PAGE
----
It's kind of a shame that all the publicity and press for The Woodsman reveals the Bacon character's horrible secret, as the movie doesn't give away the game for at least 20 minutes. But you could probably figure it out anyway, what with the pained shots panning by a schoolyard and Bacon's hushed, sunkeneyed demeanor
His Walter has recently been released following a 12 year stint in jail for molesting 10 to 12 year old girls. He's now returned to the Philadelphia neighborhood of his youth, to attempt a reconciliation with his sister and her family (including her husband, played by Benjamin Bratt in the film's least inspired performance). The remarkably kind Bob (David Alan Grier) hires him at a lumber yard, which is where Walter's life gets both more complicated and more tolerable.
Complicated because secretary Mary-Kay (Eve, in her strongest performance to date) has found out his dark secret. And tolerable because of his blossoming romance with the steely yet sensitive Vickie (Bacon's real-life wife Kyra Sedgwick). As if this weren't enough to contend with, Walter must face-off against the rightfully suspicious Sgt. Lucas (Mos Def), and deal with his continued depraved urges and sexual desires.
And this is why the film is so difficult. Though any discussion of pedophilia is bound to cause some discomfort in the viewer, The Woodsman refuses to pull any punches whatsoever. Though we're repulsed by Walter's urges, he seems to be as well, and the strength of Bacon's performance is in his realization of this dichotomy - he plays a man torn between fulfilling his bizarre compulsions and living the life he desperately wants. He cannot have it both ways, and you get the sense that neither solution will provide him with the kind of ultimate happiness and satisfaction most "normal" people strive for.
As well, the script by Steven Fetcher (based on his play) and director Nicole Kassell staunchly refuses to provide us with an antagonist. At times, Walter's behavior makes us detest him, or at the very least mistrust him. A long sequence set in a park, in which Walter loses his willpower and sparks a somewhat risque dialogue with a young girl, becomes increasingly nauseating and repulsive as it continues. It's one of the bravest scenes from any film in recent memory, refusing to let the main character off the hook or reduce his disease to simplistic, easily-digestible terms. But Bacon's performance is too nuanced and open to make Walter into any kind of conventional villain. "I'm not a monster," he growls to his brother-in-law, and by that point in the film, we've been allowed enough access to his inner struggles to agree.
But Fetcher and Kassell aren't merely content to sympathize with Walter. The bulk of the film's thankfully brief running time (thankfully because viewing the movie can be such a wrenching experience) is spent exploring the behavior and reactions of those around Walter. Mos Def's Sgt. Lucas torments him with his crimes, and hounds him into submission, but when he speaks about discovering the body of a sodomized young girl, we understand his motives. We know that there's a good chance a man like Walter will never recover from this problem, will never freely live around children without wanting to harm them. Even Walter knows this. So, in some way, it's a relief that policemen like Lucas exist to antagonize pedophiles.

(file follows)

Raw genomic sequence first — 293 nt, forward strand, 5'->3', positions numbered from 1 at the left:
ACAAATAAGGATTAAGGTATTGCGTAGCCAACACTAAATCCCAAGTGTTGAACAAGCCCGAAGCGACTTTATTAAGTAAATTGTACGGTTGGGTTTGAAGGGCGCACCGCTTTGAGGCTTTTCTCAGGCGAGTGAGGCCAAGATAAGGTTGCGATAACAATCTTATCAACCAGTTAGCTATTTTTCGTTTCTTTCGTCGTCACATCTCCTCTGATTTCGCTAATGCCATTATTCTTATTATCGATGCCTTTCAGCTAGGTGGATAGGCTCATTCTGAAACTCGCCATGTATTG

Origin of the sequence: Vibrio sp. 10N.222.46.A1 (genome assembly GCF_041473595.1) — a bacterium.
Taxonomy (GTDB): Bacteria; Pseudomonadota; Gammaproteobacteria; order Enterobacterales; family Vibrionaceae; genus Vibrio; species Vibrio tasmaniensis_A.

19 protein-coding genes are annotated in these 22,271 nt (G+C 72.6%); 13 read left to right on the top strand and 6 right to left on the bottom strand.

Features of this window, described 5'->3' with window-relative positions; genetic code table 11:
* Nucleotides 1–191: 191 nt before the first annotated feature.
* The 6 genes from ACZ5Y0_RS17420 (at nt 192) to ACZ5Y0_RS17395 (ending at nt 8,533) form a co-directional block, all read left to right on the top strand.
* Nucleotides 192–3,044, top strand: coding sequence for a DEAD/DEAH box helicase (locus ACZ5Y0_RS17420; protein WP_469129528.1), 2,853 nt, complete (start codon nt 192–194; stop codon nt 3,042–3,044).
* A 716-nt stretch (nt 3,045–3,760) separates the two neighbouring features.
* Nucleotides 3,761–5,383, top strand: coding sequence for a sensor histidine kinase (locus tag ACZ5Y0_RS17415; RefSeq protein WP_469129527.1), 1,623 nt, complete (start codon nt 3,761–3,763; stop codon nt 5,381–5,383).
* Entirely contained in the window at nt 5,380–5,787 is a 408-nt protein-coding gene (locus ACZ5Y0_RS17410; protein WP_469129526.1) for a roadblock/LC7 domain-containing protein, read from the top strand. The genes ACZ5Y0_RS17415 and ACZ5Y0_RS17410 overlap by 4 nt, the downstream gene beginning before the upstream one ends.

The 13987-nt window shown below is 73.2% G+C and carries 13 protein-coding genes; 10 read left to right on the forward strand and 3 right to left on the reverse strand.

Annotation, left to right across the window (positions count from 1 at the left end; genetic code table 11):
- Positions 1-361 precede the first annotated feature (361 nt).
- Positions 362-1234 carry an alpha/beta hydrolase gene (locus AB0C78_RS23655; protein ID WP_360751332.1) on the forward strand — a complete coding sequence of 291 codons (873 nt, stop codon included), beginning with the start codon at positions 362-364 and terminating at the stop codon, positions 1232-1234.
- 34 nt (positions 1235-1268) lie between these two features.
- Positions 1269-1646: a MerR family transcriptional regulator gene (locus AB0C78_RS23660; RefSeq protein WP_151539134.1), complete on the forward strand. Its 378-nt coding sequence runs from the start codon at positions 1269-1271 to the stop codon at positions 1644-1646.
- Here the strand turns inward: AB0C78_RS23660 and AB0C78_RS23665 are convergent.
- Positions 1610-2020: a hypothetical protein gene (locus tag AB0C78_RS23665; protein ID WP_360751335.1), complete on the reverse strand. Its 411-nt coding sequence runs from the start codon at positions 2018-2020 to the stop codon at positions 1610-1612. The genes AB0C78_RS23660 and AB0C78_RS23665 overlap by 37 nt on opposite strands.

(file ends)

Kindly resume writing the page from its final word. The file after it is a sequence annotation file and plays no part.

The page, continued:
And this sort of ambiguity and uncertainty runs throughout the entire film. I found it refreshing to see a movie so honest as to admit it has no answers. Can Walter ever defeat his demons and live a normal life? He asks these questions of his therapist in the film, and does not get any sort of definitive answer, and neither does the viewer. Kassell's sympathetic direction never once becomes manipulative or moralistic, preferring to observe rather than comment. And this makes The Woodsman complex, difficult and ultimately extremely worthwhile.
I preferred it to Happiness, Todd Solondz' 1998 examination of a suburban pedophile, wonderfully played in that film by Dylan Baker. Solondz' depiction is darkly comic, turning the pedophile character into a typically bumbling sitcom dad, just with an extremely twisted side. The Woodsman doesn't use comedy or sarcasm to lessen the impact of its harsh reality, and though this makes it more challenging to enjoy, it's ultimately a more rewarding experience.
It's interesting to me that a female director making her feature debut has crafted such a believable portrait of male desire. She understands that, for Walter, what he does with young girls has become compartmentalized. It is not his entire personality, and he does not love these girls in a traditional sense. It is a thing he likes to do to fulfill a certain sexual impulse, but the rest of his personality remains intact. This is why he's not a monster, and when we get insight into the man he used to be (such as the fact that he built furniture, or probably had a good sense of humor), we root for him to conquer his vile impulses.
This adds an extra element of horror to the scenes where Walter slips. The dialogue becomes multi-layered - we hope these children escape Walter's clutches both for their sake and for his. Compare this to other films about children in peril, and it becomes clear that Bacon and Kassell have crafted something truly special, a film that speaks for the humanity of every person alive, no matter what evil atrocities they may have committed.
If I had not already published a Top Movies of the Year list, this would likely be a candidate. Certainly it would belong in the Honorable Mention pile.